Coaching and Gaming Policies - Capital Soccer Association (CSA) policies will be posted soon.
PRACTICE AND GAME CANCELLATION POLICY
The Fair Oaks Soccer Club (FOSC) reserves the right, in the interest of protecting the health and well-being of all our participant's - players, coaching staff and other volunteers - to cancel all association outdoor activities, to include but not be limited to, soccer practices, matches, tournaments, events, and training when the FOSC Board of Directors, at its sole discretion, believes conditions to be harmful to its participants.
Who is at the Greatest Risk from Exposure to Particulate Matter?
Research points to older adults with chronic heart or lung disease, children and asthmatics as the groups most likely to experience adverse health effects with exposure to PM10 and PM2.5. Also, children and infants are susceptible to harm from inhaling pollutants such as PM because they inhale more air per pound of body weight than do adults - they breathe faster, spend more time outdoors and have smaller body sizes. In addition, children's immature immune systems may cause them to be more susceptible to PM than healthy adults.
Research from the CARB-initiated Children’s Health Study found that children living in communities with high levels of PM2.5 had slower lung growth, and had smaller lungs at age 18 compared to children who lived in communities with low PM2.5 levels.
CARB used the U.S. EPA’s risk assessment methodology to conduct an assessment of premature mortality associated with exposure to PM2.5 (California Air Resources Board 2010). An update to this analysis using ambient air quality data from 2014-2016 indicated that PM2.5 exposure contributes to 5,400 (uncertainty range of 4,200 – 6,700) premature deaths due to cardiopulmonary causes per year in California. In addition, PM2.5 contributes to about 2,800 hospitalizations for cardiovascular and respiratory diseases (uncertainty range 350 – 5,100), and about 6,700 emergency room visits for asthma (uncertainty range 4,200 – 9,300) each year in California.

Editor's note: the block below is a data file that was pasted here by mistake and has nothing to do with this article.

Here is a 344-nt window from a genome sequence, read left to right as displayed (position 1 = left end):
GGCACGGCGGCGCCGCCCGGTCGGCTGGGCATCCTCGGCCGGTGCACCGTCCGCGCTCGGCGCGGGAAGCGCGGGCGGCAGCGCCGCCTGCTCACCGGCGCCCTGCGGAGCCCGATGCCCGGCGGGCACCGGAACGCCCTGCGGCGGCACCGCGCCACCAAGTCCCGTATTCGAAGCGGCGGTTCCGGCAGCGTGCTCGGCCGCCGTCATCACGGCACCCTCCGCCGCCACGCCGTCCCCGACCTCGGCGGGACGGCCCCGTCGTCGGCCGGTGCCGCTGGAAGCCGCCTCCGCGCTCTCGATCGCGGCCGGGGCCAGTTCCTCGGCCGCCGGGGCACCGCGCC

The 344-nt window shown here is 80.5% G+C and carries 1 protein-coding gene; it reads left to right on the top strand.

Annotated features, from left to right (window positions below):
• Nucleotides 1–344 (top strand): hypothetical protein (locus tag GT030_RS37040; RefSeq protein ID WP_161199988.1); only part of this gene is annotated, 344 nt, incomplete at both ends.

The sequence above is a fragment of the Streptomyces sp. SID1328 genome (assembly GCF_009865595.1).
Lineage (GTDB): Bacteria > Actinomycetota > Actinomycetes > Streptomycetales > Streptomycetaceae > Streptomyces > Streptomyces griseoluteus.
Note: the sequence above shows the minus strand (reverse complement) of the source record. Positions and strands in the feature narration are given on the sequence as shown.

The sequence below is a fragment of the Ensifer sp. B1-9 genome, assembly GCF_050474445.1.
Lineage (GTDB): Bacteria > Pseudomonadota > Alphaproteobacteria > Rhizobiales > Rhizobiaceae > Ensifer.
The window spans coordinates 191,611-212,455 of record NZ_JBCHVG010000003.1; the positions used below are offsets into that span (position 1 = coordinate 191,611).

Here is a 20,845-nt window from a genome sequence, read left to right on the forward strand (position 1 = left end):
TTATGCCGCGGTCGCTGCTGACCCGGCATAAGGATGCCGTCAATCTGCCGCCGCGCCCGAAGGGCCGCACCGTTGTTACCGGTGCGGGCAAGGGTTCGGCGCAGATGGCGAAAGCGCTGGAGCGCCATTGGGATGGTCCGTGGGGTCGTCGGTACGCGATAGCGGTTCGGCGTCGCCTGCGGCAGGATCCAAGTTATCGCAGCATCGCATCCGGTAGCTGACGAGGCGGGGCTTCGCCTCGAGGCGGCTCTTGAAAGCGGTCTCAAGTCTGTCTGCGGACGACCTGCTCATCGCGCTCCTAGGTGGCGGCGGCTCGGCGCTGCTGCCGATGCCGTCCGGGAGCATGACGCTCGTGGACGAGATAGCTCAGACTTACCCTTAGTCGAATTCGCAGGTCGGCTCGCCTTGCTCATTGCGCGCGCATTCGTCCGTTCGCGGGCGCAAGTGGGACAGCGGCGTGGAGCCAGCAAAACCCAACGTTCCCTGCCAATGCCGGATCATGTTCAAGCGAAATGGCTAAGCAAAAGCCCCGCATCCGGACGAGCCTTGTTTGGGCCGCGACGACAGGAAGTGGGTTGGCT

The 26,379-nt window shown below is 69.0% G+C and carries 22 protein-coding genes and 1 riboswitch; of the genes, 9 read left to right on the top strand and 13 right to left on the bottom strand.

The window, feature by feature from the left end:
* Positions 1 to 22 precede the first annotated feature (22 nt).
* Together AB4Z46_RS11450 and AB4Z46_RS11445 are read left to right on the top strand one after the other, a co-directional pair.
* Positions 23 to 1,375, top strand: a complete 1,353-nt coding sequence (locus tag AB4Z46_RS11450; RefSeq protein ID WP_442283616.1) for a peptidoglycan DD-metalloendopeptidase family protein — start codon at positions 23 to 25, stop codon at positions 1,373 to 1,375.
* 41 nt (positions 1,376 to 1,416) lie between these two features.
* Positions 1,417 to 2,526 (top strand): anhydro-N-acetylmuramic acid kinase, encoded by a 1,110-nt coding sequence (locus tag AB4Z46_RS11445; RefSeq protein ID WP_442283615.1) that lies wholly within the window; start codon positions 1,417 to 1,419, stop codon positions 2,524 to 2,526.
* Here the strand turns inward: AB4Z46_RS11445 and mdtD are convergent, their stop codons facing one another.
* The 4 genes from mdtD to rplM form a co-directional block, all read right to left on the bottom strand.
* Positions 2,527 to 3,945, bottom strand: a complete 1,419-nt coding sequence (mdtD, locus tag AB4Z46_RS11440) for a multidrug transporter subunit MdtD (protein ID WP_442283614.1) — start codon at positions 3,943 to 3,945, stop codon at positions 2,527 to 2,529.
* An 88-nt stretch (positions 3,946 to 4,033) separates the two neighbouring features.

PLAYER INJURY DURING GAME PLAY
If a player is injured during game play:
Call for your team to take a knee.
Decide if you need take action to retrieve your player.
If your player cannot return to play on her/his own, the player is required to sit out for at least one round of uninterrupted play.
If you believe that your player has sustained a head injury, please follow CDC guidelines regarding concussion safety.
Report injuries (such as concussions, broken bones, or twisted ankles) to the FOSC Board of Directors.
Jewelry is not permitted to be worn during soccer practices or matches. If earrings cannot be removed, the player cannot play. Taping of earrings is not an acceptable alternative to removing them.
Shinguards are required for all practices and matches and must be completely covered by socks. If a player does not have shinguards, they cannot play. There are no exceptions.
It will be important to help our players ramp up their game pace levels appropriately. A few tips here:
Make sure your players are adequately warmed up. If your star player is late, have them do some warm-ups before going into the game.
Have your subs warm up again before going into the game. Activities 1 and 6 from the FIFA warm-up are ideal for a quick loosening up before coming into the game.
Try not to do quick on and off substitution patterns. Once a player is in the game try and let them play a bit. We are trying to avoid repeated warm up/cool down cycles.
Monitor overall playing time. We’ve all been there as a coach, that time in a game where you know you stars should sub out but you’re thinking: “We’re so close, if I just leave them in a minute longer, we’ll score”. Well don’t. If they need a break, pull them; if they’ve played what should be their max for the game' pull them. It’s not worth getting them hurt because you tried to squeeze one more goal out of that line up.